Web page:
Along with many other children of elementary school age at the Sleep Inn, Sanaa attended P.S. 111. The school did its best for an increasingly transient student population that carried fragmented academic records and a defensiveness that could pop up at any time on the playground or in the classroom. About one out of every ten students was proficient in math and English. In New York City school rankings, P.S. 111 hovered at the bottom; in its number of homeless students, it was quickly rising to the top. Because Sanaa’s defense mode was affability and achievement, she was immediately propped up as a role model for other students.
What the school could not accomplish in test scores it made up for in heart and activities, like the step team, the choir, and the library club. But Sanaa and other students who lived at the Sleep Inn yearned for something more. Once they walked home from school, they were required to go straight to their rooms, coming out only to warm up food in the lobby’s microwave. Sanaa had no idea that many of her classmates were living practically alongside her in the very same hotel. After all, there were almost no opportunities to interact: They weren’t allowed to play in the hallways; they couldn’t play unsupervised outside; they couldn’t visit or have sleepovers in one another’s rooms. Mickyle felt her children’s isolation every time they sat on their beds to finish up homework.
Then she saw one of Giselle’s flyers hanging by the elevator.
“Well, Sanaa, do you want to do Girl Scouts? I was a Girl Scout.”
Sanaa wasn’t sure what being a Girl Scout meant. When Mickyle explained to her that there were badges and patches to be earned, she couldn’t wait to get to the meetings.
Now Sanaa had a new goal. Her inquisitive eyes darted from one patch to the next on Hailey’s vest. What a rainbow of accomplishments! They proved that Hailey was not only a Scout but a good one. That’s what she would become, Sanaa decided: a good Scout. Hailey’s patches covered her entire vest, evincing her worldliness. Sanaa focused on Hailey’s favorite, a deep-blue oval at the top of her right shoulder that depicted Juliette Gordon Low’s house in Savannah, which was in Georgia, just like Atlanta, where Sanaa had come from. Many of the patches were “fun patches” that were collected but not necessarily earned. The fun patches came in all shapes and sizes—rectangles, squares, big circles, small circles, a pentagon, a triangle—and commemorated participation in Urban Day Camp, sleepovers, camping, and caroling, and recognized Hailey’s punctuality and her love of fashion. Of course, she had badges and special pins for selling cookies with the Sunnyside & Woodside troop.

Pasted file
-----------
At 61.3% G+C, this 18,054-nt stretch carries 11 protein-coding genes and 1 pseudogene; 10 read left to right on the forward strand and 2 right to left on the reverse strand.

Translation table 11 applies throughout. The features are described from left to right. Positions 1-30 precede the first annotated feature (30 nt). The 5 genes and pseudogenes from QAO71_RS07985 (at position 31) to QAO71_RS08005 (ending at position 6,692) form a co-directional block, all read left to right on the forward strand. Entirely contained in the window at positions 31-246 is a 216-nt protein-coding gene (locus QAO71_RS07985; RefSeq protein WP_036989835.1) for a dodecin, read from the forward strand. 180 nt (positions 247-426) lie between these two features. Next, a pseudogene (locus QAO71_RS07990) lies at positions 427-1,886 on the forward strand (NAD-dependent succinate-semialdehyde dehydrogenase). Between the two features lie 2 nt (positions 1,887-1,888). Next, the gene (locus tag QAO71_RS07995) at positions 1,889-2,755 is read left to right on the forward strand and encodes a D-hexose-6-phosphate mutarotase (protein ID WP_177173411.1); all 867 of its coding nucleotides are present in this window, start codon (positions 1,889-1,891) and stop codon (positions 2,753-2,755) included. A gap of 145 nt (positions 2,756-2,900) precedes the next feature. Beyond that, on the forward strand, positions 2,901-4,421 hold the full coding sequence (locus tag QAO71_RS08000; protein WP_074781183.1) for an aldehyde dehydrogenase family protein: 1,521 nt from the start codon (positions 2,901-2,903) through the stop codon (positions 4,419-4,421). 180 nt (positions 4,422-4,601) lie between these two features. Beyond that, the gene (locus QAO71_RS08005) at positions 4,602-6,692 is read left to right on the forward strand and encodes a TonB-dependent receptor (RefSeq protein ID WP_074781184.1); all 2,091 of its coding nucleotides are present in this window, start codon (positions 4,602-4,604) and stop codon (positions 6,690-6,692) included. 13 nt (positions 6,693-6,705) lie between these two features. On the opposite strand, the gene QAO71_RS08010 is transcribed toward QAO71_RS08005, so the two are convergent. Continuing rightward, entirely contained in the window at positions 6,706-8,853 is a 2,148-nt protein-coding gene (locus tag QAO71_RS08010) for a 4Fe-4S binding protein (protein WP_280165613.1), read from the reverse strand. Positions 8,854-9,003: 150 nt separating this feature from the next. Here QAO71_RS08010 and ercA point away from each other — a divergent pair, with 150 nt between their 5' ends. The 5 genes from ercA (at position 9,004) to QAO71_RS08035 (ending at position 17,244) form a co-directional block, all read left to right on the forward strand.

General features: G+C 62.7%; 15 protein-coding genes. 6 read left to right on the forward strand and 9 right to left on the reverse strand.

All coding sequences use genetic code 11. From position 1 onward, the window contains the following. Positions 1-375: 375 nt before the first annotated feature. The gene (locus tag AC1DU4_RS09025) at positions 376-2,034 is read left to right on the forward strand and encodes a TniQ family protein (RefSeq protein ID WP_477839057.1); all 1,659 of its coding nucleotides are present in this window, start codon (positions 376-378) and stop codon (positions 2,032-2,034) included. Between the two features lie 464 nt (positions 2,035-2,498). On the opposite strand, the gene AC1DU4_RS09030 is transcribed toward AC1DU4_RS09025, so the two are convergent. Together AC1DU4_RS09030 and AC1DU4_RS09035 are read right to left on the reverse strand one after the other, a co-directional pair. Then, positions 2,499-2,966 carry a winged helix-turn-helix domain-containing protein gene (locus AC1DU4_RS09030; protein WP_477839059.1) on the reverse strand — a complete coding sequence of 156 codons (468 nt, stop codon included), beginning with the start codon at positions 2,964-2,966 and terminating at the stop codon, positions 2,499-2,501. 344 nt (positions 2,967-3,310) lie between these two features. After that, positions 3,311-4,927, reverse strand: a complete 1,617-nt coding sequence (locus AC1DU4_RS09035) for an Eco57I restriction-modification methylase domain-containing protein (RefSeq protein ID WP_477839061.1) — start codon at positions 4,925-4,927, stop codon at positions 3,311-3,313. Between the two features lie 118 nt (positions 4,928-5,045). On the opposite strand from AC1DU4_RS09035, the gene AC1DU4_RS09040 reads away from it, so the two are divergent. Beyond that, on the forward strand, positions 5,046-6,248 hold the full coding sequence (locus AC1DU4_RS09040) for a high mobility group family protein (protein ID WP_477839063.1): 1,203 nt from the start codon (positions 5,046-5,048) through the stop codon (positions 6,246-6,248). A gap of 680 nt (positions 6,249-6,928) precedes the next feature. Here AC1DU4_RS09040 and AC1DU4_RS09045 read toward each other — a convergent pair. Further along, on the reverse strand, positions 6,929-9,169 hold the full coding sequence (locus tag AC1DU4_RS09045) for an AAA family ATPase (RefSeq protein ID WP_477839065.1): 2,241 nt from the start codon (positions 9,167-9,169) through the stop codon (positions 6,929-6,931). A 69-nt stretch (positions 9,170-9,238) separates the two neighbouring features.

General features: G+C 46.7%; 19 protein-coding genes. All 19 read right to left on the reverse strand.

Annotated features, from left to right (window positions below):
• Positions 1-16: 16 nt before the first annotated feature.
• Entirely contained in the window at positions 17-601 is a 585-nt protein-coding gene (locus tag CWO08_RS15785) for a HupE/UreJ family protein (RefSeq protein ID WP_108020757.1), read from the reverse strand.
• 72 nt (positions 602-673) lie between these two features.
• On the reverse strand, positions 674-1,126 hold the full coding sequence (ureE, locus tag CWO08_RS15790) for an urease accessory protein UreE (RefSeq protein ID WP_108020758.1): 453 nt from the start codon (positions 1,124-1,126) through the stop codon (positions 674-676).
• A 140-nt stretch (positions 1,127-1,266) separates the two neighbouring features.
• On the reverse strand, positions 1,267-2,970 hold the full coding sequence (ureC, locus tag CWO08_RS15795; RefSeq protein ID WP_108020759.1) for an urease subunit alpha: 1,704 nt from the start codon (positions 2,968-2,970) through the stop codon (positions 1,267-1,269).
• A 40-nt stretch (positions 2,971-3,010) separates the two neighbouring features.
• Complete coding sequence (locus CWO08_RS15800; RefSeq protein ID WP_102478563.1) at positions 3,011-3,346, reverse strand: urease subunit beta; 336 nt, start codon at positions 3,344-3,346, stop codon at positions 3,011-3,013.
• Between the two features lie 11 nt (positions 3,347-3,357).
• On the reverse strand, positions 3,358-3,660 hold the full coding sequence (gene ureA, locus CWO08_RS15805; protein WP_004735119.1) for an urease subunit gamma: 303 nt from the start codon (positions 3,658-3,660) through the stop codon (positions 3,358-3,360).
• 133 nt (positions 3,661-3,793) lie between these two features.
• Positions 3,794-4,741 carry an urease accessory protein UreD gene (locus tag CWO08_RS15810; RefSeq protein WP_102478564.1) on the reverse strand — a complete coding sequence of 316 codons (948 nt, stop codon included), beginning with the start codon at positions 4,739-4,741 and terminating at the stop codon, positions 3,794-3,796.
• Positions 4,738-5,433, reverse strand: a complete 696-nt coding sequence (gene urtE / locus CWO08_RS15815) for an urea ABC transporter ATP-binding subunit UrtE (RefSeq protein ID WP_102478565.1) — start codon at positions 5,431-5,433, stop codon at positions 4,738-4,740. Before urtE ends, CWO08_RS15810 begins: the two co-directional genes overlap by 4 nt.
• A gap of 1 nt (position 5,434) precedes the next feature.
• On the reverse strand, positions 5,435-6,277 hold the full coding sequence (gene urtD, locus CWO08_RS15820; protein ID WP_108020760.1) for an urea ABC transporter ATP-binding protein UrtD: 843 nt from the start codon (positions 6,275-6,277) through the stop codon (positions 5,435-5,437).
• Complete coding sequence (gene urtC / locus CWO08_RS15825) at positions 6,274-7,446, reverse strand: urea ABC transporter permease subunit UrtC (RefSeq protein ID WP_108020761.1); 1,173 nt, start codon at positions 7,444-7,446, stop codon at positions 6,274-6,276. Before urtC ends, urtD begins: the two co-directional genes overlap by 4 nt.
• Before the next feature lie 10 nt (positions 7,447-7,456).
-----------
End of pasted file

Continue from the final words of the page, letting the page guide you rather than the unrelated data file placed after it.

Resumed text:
After the meeting with Jimmy, all the Scouts lined up so that Jimmy and Meridith could pin them with the First Aid Badges that they had earned at the previous meeting, the one where Cori had taught them how to call 911. So now Sanaa had her first badge, and it was a merit badge—something she’d had to earn—rather than a fun patch; she only had a gazillion more to go to catch up to Hailey.
The Scouts all gathered around Jimmy in the dining area. Kiara’s father, David, who had shown up at the end of the meeting, asked them to pose. A green ribbon was placed across the door of the breakfast room, along with a troop 6000 sign.
Sanaa placed her hand atop Jimmy’s. Kiara, who’d been so sullen when she showed up at the second meeting, reached over behind Sanaa to put her hand in, as did Brithani and the other Scouts. Jimmy cut the ribbon with a pair of oversize scissors. Cori and Giselle laughed and clapped on the sidelines. David took more pictures.
Amid all the cheering, Giselle started to cry. She was overcome by a strange mix of emotions swirling inside her. Yes, she had accomplished something pretty damn impressive, but would she be able to maintain it? Troop 6000 may have grown a little each week, but the growth was incremental in a completely unpredictable way, because each week at least one or two girls who’d been there before failed to show up. A couple of them disappeared because their families had found housing and they’d moved out of the hotel, like other girls would be doing in the coming weeks and months. That was a good thing, but it was a reminder that Troop 6000 was not an ordinary troop. It had hurdles to overcome that other new troops did not face: What was good news for those in the Sleep Inn who’d now found homes was bad news for the nascent Girl Scout troop.
Amid the hugs and pinning, Giselle spotted Genesis lingering in the hallway next to the elevators waiting to pick up her sister Brithani from the meeting. At fifteen, Genesis was a little taller than Giselle, but she often dropped her head so that she looked shorter. She had a brown spot on the white of her left eye, more of a distinguishing mark than a blemish, enhancing her beauty. Whenever Genesis laughed, it was almost as if she did not think she should be laughing; she would stop herself and close her mouth as if holding a secret. She looked down at the hallway floor when she locked eyes with Giselle, smiling and then pressing her lips closed.